Turn 10 and fans tout the visual superiority of Forza 6‘s night and rain, and Greenawalt and others remark about the physics integrity in track surfaces and puddles and whatnot. Yet Project CARS offers fully dynamic weather and day-night cycles. While Forza 6 may look prettier, the player can trade that contentious beauty for more important freedoms—for instance, in Project CARS, you can actually run the 24-hours of Le Mans, in real time, with dynamic weather, day-night cycling, and a field of championship-specific cars and classes. Further, in preparation for that race, Project CARS includes practice and qualifying sessions, and those sessions (and the races) follow what the championships actually do (e.g., some use two practice sessions, allot points for fastest practice lap, have a sprint and full race, etc.).
Challenging players to craft experiences they want, Project CARS also eschews Forza 6‘s reliance on the 1st place incentive. There are no credits to grind for or cars to unlock in Project CARS, an excellent and refreshing decision and one that gamers who have for years played lap after lap to unlock the best cars will love, and the game even allows you to layer the challenge and experience by choosing your starting grid position. There are no Drivatars or Drivatar “pulling away” problems in Project CARS (e.g., conceding an infrequent qualifying glitch on consoles), and the AI is determined on an intuitive 0-100-point slider. Again, since there is no direct incentive to fight for 1st in every race, the player is instead incentivised to identify competitive AI. The thinking and authenticity from Slightly Mad underscores the problems in Forza 6. Even without Drivatars, Forza 6‘s Showcase Events and other offline content evoke the worst of racing game grinding and of Forza‘s AI problems—there are plenty of discussion boards filled with vitriol for AI fictional driver M.Rossi, for instance.
Turn 10, and other studios developing upcoming racing games, would be doing itself and gamers a massive disservice through inattention to these problems and the solutions on offer from Project CARS. Indeed, many of the ludic, ideological, and structural decisions Slightly Mad made seem to be parallel to Greenawalt’s and Turn 10’s rhetoric. And that’s crucial. Forza 6 uses an absurd “distance” indicator (e.g., 1050ft.) to keep the player informed about his/her position relative to other drivers, while Project CARS and any other tenable racing game uses what is used in real-world racing—split times. It only makes sense that Turn 10 would see that difference and change Forza games to align with Turn 10’s and other games’ representations of reality.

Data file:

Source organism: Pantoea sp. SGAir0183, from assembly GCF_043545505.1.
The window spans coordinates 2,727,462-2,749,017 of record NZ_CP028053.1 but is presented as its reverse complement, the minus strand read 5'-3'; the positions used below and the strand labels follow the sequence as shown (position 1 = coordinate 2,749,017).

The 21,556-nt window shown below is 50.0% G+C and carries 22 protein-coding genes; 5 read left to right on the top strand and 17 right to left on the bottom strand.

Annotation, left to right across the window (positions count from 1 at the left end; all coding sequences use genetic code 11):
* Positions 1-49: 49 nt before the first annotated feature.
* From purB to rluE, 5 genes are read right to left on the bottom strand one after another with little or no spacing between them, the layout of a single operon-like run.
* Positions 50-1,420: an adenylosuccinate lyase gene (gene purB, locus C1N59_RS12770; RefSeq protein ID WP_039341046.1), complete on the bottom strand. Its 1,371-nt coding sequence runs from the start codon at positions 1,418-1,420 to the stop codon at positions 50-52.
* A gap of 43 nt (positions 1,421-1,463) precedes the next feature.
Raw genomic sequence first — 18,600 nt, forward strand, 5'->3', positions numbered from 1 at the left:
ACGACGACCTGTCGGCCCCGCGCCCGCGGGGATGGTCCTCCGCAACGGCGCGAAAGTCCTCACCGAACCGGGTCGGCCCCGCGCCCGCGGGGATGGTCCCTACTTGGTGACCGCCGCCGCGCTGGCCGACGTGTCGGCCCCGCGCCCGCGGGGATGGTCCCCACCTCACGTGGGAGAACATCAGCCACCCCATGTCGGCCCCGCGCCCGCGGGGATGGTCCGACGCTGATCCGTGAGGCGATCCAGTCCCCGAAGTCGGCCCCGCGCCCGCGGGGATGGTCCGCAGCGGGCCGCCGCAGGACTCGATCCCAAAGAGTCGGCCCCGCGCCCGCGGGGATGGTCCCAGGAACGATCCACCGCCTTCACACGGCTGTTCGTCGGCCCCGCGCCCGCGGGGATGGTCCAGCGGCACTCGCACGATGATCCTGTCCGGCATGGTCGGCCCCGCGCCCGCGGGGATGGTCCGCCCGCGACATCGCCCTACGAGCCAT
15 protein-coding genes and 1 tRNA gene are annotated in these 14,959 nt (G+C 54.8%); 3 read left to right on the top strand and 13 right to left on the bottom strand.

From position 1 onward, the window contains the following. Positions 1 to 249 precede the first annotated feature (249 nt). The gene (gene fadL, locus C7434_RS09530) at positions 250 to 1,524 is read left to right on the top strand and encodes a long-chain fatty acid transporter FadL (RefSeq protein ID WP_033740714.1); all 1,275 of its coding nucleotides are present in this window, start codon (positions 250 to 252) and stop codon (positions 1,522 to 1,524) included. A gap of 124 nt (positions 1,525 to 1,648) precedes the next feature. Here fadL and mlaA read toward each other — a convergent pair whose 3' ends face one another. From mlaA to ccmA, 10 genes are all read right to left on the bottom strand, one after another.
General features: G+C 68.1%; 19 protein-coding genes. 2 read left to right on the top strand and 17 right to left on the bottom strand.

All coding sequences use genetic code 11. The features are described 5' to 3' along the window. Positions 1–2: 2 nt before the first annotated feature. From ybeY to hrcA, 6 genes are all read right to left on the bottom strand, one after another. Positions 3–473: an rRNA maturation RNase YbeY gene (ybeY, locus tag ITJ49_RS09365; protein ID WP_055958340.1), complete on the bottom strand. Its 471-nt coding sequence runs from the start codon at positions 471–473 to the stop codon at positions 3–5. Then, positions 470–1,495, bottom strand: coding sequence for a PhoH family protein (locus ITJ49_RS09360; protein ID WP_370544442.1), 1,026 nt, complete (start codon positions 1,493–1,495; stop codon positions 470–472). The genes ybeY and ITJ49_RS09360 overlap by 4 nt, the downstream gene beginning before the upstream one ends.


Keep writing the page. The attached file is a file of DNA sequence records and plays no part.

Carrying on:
Make no mistake. Forza 6 is a far more comprehensive product than is Project CARS; the car roster alone highlights a serious trump for Forza 6. Yet with the PC-sim-based Assetto Corsa arriving on consoles next year, Project CARS 2 in production, and Gran Turismo 7 no doubt somewhere on the horizon before 2020, Turn 10 would do well to shore up its realism and to start by addressing the above problems. The easiest changes, something that surely could be done in a patch, would be to change the credit incentive by dramatically increasing the payout for clean racing and to add a “type” or “championship” option to further distinguish cars entering races. After all, despite what the BTCC and NASCAR might suggest, professional racing is not a demolition derby, and that’s not what console gamers want out of the simulation side of this crucial genre staple—racing.
- www.youtube.com/watch?v=Ow3rxq7U1mA#t=41 ↩
- www.caranddriver.com/features/gran-turismo-5-vs-forza-motorsport-3-feature ↩
- www.forzamotorsport.net/en-us/news/fm6_october_content_update ↩
- www.forzamotorsport.net/en-us/news/fm6_december_content_update ↩
- www.wired.com/2015/06/forza-6-videogame-racing-gets-realistic-ever/ ↩
- www.forzamotorsport.net/en-us/news/fm6_december_content_update ↩